Summary: In order to dedicate themselves to a life of study, the King and his friends take an oath to avoid the company of women for three years. No sooner have they made their idealistic pledge than the Princess of France and her ladies-in-waiting arrive, presenting the men with a severe test of their high-minded resolve. (Taken from the RSC website)
I can’t remember whether it was a cineworld email or one of the various theatre emails I receive that told me I’d be able to catch this offering from the RSC at my local cinema but I’m extremely grateful that I found out. I was laughing from the start, completely caught up in the story and had tears in my eyes at the end, when the four men, clad in uniforms marched away from their beloveds.
This version of the comedy (one I’ve not seen performed before) is set in the summer of 1914 – the last idyllic Edwardianesque summer before WWI changed the face of Britain forever – which made it a must see for me, with my interest in the period in question. Interestingly (and in a move that is quite different to any production of a Shakespeare play I’ve seen before) they chose to stage the play as if it were happening in Charlecote Park, a real stately home that was built in 1558 (Shakespeare was supposedly arrested for poaching in the grounds as a young man) and has been inhabited ever since (although the National Trust has run it since 1946). This meant that, since I spent three years at Warwick University and often visited Charlecote, I felt a sense of familiarity from the moment I set eyes on the stage.
The attention to detail of set and costume was, as it always is with the RSC, fantastic. I was extremely taken by the hunting suits of the women and I believe was the insignia the men had on the collars of their uniform was that of the Royal Warwickshire Fusiliers, which is the regiment that they would most likely have joined if they’d really lived in Charlecote Park and volunteered in August 1914. The lovely bit about seeing the production in the cinema is that you get some behind the scenes footage and this time we got to see how Simon Higlett, goes about designing the sets. I was completely in awe of his model making talent and would happily pay to own one of his minature versions of the sets.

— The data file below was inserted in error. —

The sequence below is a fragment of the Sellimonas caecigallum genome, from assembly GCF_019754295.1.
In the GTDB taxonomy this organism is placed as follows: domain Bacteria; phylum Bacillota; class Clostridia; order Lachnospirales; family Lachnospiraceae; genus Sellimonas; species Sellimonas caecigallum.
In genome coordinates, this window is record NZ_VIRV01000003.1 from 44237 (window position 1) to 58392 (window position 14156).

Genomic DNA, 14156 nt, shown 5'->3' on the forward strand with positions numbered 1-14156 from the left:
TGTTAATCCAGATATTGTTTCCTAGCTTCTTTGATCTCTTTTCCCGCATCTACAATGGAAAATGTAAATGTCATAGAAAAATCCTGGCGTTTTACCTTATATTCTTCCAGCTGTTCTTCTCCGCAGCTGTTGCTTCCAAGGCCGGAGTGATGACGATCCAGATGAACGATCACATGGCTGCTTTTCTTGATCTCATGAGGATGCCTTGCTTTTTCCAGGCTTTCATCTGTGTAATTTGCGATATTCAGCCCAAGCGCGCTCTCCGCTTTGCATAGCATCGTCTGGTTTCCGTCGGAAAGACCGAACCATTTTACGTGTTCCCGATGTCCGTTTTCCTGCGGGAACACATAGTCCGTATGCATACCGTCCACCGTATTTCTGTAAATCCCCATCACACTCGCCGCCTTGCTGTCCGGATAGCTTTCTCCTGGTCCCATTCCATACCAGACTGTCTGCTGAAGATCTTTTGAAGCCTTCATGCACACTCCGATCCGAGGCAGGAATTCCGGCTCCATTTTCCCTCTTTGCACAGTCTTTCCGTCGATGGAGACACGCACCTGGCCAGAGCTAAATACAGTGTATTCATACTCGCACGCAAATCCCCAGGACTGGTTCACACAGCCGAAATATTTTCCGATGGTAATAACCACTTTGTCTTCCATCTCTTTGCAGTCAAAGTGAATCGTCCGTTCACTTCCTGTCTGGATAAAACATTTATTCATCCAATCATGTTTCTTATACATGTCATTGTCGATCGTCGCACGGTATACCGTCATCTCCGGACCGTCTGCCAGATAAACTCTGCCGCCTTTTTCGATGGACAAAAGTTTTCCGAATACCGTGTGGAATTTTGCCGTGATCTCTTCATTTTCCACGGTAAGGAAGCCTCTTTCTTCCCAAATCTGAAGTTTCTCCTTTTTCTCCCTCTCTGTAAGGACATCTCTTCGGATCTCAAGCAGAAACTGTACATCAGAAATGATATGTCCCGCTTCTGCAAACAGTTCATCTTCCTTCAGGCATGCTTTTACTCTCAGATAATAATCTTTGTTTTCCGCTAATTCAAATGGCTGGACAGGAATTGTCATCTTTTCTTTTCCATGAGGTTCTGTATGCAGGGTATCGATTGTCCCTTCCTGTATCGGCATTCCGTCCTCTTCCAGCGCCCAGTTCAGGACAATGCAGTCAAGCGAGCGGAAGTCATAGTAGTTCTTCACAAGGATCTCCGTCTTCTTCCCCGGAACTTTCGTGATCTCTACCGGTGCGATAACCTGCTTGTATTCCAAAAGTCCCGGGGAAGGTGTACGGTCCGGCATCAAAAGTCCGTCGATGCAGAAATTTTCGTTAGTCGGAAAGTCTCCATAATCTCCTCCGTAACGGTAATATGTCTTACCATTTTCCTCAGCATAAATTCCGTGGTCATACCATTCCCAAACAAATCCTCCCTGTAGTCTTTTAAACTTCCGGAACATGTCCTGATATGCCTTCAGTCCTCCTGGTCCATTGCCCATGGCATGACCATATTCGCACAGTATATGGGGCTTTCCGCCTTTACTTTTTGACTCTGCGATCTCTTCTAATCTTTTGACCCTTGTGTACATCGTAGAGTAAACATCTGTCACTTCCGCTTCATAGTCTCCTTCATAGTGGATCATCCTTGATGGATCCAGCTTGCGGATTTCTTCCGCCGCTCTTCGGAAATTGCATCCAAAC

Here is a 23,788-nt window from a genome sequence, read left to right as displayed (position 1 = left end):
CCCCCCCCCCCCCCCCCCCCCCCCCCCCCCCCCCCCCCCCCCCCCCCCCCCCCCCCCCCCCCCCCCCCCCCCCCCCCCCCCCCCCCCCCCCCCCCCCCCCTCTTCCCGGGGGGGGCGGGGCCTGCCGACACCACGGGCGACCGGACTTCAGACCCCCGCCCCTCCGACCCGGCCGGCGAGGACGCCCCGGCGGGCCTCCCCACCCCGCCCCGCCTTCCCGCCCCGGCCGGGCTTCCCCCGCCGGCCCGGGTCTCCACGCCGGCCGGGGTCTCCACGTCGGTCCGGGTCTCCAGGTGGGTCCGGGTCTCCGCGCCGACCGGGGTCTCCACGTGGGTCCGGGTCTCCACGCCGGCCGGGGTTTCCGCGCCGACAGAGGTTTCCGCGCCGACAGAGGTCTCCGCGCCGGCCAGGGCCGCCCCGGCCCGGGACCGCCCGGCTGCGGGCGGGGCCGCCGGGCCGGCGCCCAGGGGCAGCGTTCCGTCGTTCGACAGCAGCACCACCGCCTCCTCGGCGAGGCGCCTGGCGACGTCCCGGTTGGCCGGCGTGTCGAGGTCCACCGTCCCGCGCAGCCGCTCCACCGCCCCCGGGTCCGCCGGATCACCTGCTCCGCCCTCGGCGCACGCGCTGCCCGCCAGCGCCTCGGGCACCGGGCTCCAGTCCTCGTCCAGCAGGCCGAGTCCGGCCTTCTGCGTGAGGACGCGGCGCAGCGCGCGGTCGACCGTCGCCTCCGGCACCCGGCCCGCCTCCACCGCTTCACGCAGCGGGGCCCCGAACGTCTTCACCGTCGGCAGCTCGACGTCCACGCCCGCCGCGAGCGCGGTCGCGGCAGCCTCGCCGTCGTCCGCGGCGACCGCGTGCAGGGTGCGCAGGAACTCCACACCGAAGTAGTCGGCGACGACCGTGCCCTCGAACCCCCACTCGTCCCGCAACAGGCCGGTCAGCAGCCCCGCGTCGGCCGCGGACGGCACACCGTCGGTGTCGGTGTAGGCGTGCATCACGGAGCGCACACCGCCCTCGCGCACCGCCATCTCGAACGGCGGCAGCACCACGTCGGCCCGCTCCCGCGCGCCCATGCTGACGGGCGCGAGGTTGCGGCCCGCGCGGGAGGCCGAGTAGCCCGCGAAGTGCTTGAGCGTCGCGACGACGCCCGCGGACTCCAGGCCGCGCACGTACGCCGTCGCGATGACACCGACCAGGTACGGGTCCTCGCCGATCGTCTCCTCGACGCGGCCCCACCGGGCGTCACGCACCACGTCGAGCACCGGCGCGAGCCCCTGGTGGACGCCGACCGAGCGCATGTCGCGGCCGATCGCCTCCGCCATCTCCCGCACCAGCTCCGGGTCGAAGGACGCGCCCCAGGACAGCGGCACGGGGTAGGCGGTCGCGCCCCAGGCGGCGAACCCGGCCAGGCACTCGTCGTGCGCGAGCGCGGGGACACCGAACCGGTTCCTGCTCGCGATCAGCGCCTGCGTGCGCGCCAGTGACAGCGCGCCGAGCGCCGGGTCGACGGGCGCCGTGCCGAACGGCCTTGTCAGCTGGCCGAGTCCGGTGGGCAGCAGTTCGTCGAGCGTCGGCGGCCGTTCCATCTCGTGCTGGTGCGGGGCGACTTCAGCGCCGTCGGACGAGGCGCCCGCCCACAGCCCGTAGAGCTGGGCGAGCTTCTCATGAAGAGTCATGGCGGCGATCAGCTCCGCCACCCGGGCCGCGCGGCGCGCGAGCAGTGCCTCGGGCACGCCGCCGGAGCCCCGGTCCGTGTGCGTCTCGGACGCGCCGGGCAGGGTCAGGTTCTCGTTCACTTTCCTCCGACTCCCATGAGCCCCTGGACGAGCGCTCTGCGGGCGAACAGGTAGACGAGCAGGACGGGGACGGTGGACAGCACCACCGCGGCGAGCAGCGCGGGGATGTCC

Christopher Luscombe, the director, really did an excellent job. The movement, pacing and use of music (Nigel Hess wrote a fabulous score) meant that the sense of fading Edwardian glamour pervaded the play and, somehow, set off Shakespeare’s words in the same way certain clothing can elevate a beautiful piece of jewellery to sublime new heights.
However, as always, it is the cast who really make the play and this cast was spectacular.
Edward Bennett and Michelle Terry sparkled as Berowne and Rosaline, Tunji Kasim was glorious as Dumaine (and his teddy bear deserves a mention because it added an extra dimension to the rooftop scene and had me giggling like an idiot), however the real stars of the show, for me, were Peter McGovern and John Hodgkinson, who played Moth & Don Armardo respectively. They were an excellent double act, absolutely hysterical in several scenes and had a real chemistry about them that had my friend and I turning to each other at one particular moment and going “I ship them”. I shall definitely be looking out for them in future productions.
The RSC have paired this production with Much Ado About Nothing (under the title Love’s Labour’s Won – a nod to the theory that Shakespeare intended Much Ado to be a follow up play to LLL and that Much Ado About Nothing was actually the strap line for the real title of Love’s Labour’s Won), which will be set the aftermath of WWI, and performed by the same cast. Happily this is also be live broadcast in cinemas, on 4th March, and I’ve already bought my ticket.
Love’s Labour’s Lost plays in Stratford until 14thMarch 2015. If you can get there, I recommend you do – tickets are on the RCS’s website here.